France Télévisions have announced the TV schedule of the 2012 Tour de France. As the production crew behind the TV images, they produce the video for domestic broadcasts in France but also the international feed which means their schedule is your schedule wherever you live.
As a rule there will be live coverage each day from 2.00pm Euro time onwards, with the finish planned each day between 5.00pm and 5.30pm. But seven stages will be screened in full, from start to finish:
- Sunday 8 July – Belfort > Porrentruy
- Thursday 12 July – Albertville > La Toussuire – Les Sybelles
- Friday 13 July – Saint-Jean-de-Maurienne > Annonay Davézieux
- Monday 16 July – Samatan > Pau
- Wednesday 18 July – Pau > Bagnères-de-Luchon
- Thursday 19 July – Bagnères-de-Luchon > Peyragudes
- Sunday 22 July – Rambouillet > Paris Champs-Elysées
This means the stage is broadcast from KM 0 all the way to the finish line. There’s no guarantee your local broadcaster will be offering the same coverage but if you’re keen you should be able to find a pirate video feed.
If you haven’t seen a full stage before, I’d recommend it. Five hours of racing is a long session even if you’re sitting comfortably at home with a supply of food and drink. I’d liken the experience to listening to the radio, as you will find you can do other things at the same time as the race is on. The advantage of watching the first hour is that you can see how the breakaway forms.
It’s tempting to think of the early move as group of chumps wasting their time in a futile effort that will only get the jersey some TV airtime. But watch the first hour and you’ll soon abandon that idea. Riders work the 11 sprocket like it’s a weapon, taking it in turns to attack all whilst everyone has fresh legs. It’s often the case that the first hour of racing is faster than the last hour. Of course sometimes the first attack goes up the road and that’s it and you’re left watching a five hour procession.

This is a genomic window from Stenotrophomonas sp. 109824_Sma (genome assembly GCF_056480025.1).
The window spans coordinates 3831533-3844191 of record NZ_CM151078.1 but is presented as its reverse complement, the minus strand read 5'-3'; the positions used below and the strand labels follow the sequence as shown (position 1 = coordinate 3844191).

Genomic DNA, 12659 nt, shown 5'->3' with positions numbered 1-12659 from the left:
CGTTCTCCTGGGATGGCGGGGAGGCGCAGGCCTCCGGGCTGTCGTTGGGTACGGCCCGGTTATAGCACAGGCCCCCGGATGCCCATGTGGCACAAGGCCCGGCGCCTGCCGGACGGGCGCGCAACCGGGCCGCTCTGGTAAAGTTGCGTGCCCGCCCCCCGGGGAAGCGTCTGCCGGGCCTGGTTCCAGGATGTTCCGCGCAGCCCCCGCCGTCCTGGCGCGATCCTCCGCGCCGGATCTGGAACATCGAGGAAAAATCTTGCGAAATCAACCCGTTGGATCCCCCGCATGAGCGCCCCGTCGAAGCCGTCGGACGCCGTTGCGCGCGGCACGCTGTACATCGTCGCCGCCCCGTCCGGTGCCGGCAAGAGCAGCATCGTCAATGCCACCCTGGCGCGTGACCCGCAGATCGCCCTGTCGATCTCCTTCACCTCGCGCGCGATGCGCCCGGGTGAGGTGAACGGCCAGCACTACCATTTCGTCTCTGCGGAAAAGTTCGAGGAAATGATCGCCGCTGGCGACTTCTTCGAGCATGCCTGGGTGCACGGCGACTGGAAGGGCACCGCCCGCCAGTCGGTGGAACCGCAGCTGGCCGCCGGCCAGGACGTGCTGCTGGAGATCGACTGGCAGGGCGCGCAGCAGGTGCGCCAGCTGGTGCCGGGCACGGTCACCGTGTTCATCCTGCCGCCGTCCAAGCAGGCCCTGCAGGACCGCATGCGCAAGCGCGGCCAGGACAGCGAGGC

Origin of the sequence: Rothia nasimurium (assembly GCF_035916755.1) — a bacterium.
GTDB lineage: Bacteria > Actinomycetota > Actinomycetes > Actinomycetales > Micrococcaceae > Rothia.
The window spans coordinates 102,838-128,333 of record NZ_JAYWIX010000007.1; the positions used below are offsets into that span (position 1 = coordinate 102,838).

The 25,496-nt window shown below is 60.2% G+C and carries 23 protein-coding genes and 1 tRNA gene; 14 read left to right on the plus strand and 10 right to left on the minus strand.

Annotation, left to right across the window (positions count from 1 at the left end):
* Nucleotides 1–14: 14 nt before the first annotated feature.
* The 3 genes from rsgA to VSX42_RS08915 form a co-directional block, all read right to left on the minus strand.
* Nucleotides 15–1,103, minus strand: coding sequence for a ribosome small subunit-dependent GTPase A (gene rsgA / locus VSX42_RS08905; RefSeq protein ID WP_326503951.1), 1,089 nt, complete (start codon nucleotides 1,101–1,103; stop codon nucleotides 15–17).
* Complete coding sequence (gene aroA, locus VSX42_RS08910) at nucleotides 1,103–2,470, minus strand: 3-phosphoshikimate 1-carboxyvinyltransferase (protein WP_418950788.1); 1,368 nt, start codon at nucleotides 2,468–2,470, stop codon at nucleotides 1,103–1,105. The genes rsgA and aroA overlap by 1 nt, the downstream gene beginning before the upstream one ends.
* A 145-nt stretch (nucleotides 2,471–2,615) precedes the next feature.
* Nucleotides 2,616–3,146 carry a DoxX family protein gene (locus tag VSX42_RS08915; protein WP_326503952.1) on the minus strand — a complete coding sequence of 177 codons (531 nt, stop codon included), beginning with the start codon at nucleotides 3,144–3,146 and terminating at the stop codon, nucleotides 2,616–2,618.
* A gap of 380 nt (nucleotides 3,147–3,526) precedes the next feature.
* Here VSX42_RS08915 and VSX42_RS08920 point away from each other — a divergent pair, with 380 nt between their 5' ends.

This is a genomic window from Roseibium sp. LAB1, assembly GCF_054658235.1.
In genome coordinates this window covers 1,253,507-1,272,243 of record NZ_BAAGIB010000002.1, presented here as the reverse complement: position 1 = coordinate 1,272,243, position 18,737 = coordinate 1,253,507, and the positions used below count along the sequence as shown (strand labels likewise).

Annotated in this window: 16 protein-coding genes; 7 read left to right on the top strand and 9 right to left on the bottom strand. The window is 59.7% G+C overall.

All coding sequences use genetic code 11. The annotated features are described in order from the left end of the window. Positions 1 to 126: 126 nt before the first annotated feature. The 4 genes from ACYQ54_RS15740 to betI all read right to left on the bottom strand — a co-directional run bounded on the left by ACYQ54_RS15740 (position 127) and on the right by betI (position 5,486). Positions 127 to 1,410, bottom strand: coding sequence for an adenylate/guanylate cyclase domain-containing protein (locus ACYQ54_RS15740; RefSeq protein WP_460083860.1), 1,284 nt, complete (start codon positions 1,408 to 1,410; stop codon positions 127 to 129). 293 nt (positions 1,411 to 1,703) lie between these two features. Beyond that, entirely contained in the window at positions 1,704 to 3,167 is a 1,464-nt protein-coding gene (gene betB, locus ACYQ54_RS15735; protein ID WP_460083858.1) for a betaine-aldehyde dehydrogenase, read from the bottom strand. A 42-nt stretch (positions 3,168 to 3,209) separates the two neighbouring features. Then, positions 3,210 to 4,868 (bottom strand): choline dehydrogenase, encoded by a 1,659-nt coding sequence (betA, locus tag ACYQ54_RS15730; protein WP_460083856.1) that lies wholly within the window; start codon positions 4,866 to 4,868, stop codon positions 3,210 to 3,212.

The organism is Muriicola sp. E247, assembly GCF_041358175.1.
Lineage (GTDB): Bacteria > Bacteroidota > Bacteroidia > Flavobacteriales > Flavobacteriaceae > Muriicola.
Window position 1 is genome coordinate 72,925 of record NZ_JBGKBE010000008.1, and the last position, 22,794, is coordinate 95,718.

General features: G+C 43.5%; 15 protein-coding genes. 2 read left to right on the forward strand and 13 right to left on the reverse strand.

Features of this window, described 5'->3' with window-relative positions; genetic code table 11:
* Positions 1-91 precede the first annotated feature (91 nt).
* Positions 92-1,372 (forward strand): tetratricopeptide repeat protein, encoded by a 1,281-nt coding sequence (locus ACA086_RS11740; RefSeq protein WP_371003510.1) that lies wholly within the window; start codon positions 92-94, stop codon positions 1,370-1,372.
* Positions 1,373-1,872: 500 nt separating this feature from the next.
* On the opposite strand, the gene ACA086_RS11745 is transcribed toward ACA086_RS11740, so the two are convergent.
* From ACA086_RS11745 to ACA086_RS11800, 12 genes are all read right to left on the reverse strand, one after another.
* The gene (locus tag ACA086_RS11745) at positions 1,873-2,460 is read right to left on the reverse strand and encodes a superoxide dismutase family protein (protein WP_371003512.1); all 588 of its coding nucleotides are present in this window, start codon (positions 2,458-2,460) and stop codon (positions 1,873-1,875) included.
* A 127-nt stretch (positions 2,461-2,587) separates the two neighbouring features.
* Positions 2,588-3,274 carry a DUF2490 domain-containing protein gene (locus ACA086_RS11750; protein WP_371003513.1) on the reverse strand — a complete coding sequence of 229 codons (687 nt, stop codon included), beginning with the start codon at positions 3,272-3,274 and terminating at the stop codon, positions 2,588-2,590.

I blogged on the invisible first hour of racing for cyclingnews.com last July, you can read the piece at http://www.cyclingnews.com/blogs/inner-ring/dont-miss-the-early-action-each-tour-de-france-stage.
What’s the French word for frustration?
In addition to coverage of the race French TV offers broadcasts around the racing that is for the domestic audience. If you’re not in France you’re not missing much. There is a pre-race show that showcases the local area, there will be two chefs to cook up regional cuisine, handy since the show is broadcast around lunchtime. But the coverage is weak, they fail to attract anyone of interest. It’s often idiotic, here’s an example from the past:
Note the “Super Yellow” character has an intro with a voice that very similar to the francophone Homer Simpson. It’s funny for five minutes but no other sport in France gets such infantile coverage.
After the stage there is a post-stage broadcast with interviews behind the podium and riders invited to comment on the stage. It’s similar to the RAI’s Il Processo Alla Tappa during the Giro, but with less informed comment. Host Gerard Holtz seems to like asking riders questions like “was it hard today?” or “were you happy with the win?”.
There is one gem: Jean-Paul Olivier. Nicknamed “Polo La Science” for his “scientific” knowledge of France, he comes with meticulous notes on each stage, able to recount past instances of the Tour de France or the history of a chateau on the route. There’s not always action so having Olivier on standby improves the coverage, a luxury other channels don’t seem to have. The race organisers give out basic notes on the route and points of interest but Olivier spends the winter preparing folders of notes for each stage.